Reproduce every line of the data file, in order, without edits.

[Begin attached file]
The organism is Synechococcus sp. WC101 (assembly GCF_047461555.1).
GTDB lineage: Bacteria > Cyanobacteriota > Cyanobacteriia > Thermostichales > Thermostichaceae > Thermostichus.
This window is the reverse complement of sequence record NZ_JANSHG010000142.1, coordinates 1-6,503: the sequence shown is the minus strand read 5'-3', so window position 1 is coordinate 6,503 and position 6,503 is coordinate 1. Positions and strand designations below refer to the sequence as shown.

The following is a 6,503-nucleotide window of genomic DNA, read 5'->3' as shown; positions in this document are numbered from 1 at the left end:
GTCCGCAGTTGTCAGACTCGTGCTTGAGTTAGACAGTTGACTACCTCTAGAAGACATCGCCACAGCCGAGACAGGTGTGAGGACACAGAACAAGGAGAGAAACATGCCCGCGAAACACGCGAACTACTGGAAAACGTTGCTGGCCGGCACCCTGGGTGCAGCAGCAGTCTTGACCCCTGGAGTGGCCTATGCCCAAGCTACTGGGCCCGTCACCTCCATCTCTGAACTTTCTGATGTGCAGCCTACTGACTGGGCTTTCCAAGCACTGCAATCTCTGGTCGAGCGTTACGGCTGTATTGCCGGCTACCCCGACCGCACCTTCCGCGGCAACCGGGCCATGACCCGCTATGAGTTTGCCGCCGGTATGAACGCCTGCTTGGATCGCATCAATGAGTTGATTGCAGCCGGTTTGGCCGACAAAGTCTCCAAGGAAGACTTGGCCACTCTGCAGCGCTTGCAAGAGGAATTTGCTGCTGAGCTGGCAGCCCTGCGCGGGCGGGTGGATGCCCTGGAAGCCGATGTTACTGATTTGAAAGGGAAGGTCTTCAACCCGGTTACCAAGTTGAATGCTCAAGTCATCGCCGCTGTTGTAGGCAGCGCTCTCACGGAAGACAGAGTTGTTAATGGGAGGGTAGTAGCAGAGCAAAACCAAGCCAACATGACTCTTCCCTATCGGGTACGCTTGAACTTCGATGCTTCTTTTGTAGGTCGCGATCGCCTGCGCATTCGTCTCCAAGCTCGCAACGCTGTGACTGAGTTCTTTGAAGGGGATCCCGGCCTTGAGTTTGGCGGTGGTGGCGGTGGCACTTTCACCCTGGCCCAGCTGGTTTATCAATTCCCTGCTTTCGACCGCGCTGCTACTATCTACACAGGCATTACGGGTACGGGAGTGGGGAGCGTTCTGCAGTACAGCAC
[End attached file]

The organism is Synechococcus sp. WC101 (assembly GCF_047461555.1).
GTDB lineage: Bacteria > Cyanobacteriota > Cyanobacteriia > Thermostichales > Thermostichaceae > Thermostichus.
This window is the reverse complement of sequence record NZ_JANSHG010000142.1, coordinates 1-6,503: the sequence shown is the minus strand read 5'-3', so window position 1 is coordinate 6,503 and position 6,503 is coordinate 1. Positions and strand designations below refer to the sequence as shown.

The following is a 6,503-nucleotide window of genomic DNA, read 5'->3' as shown; positions in this document are numbered from 1 at the left end:
GTCCGCAGTTGTCAGACTCGTGCTTGAGTTAGACAGTTGACTACCTCTAGAAGACATCGCCACAGCCGAGACAGGTGTGAGGACACAGAACAAGGAGAGAAACATGCCCGCGAAACACGCGAACTACTGGAAAACGTTGCTGGCCGGCACCCTGGGTGCAGCAGCAGTCTTGACCCCTGGAGTGGCCTATGCCCAAGCTACTGGGCCCGTCACCTCCATCTCTGAACTTTCTGATGTGCAGCCTACTGACTGGGCTTTCCAAGCACTGCAATCTCTGGTCGAGCGTTACGGCTGTATTGCCGGCTACCCCGACCGCACCTTCCGCGGCAACCGGGCCATGACCCGCTATGAGTTTGCCGCCGGTATGAACGCCTGCTTGGATCGCATCAATGAGTTGATTGCAGCCGGTTTGGCCGACAAAGTCTCCAAGGAAGACTTGGCCACTCTGCAGCGCTTGCAAGAGGAATTTGCTGCTGAGCTGGCAGCCCTGCGCGGGCGGGTGGATGCCCTGGAAGCCGATGTTACTGATTTGAAAGGGAAGGTCTTCAACCCGGTTACCAAGTTGAATGCTCAAGTCATCGCCGCTGTTGTAGGCAGCGCTCTCACGGAAGACAGAGTTGTTAATGGGAGGGTAGTAGCAGAGCAAAACCAAGCCAACATGACTCTTCCCTATCGGGTACGCTTGAACTTCGATGCTTCTTTTGTAGGTCGCGATCGCCTGCGCATTCGTCTCCAAGCTCGCAACGCTGTGACTGAGTTCTTTGAAGGGGATCCCGGCCTTGAGTTTGGCGGTGGTGGCGGTGGCACTTTCACCCTGGCCCAGCTGGTTTATCAATTCCCTGCTTTCGACCGCGCTGCTACTATCTACACAGGCATTACGGGTACGGGAGTGGGGAGCGTTCTGCAGTACAGCAC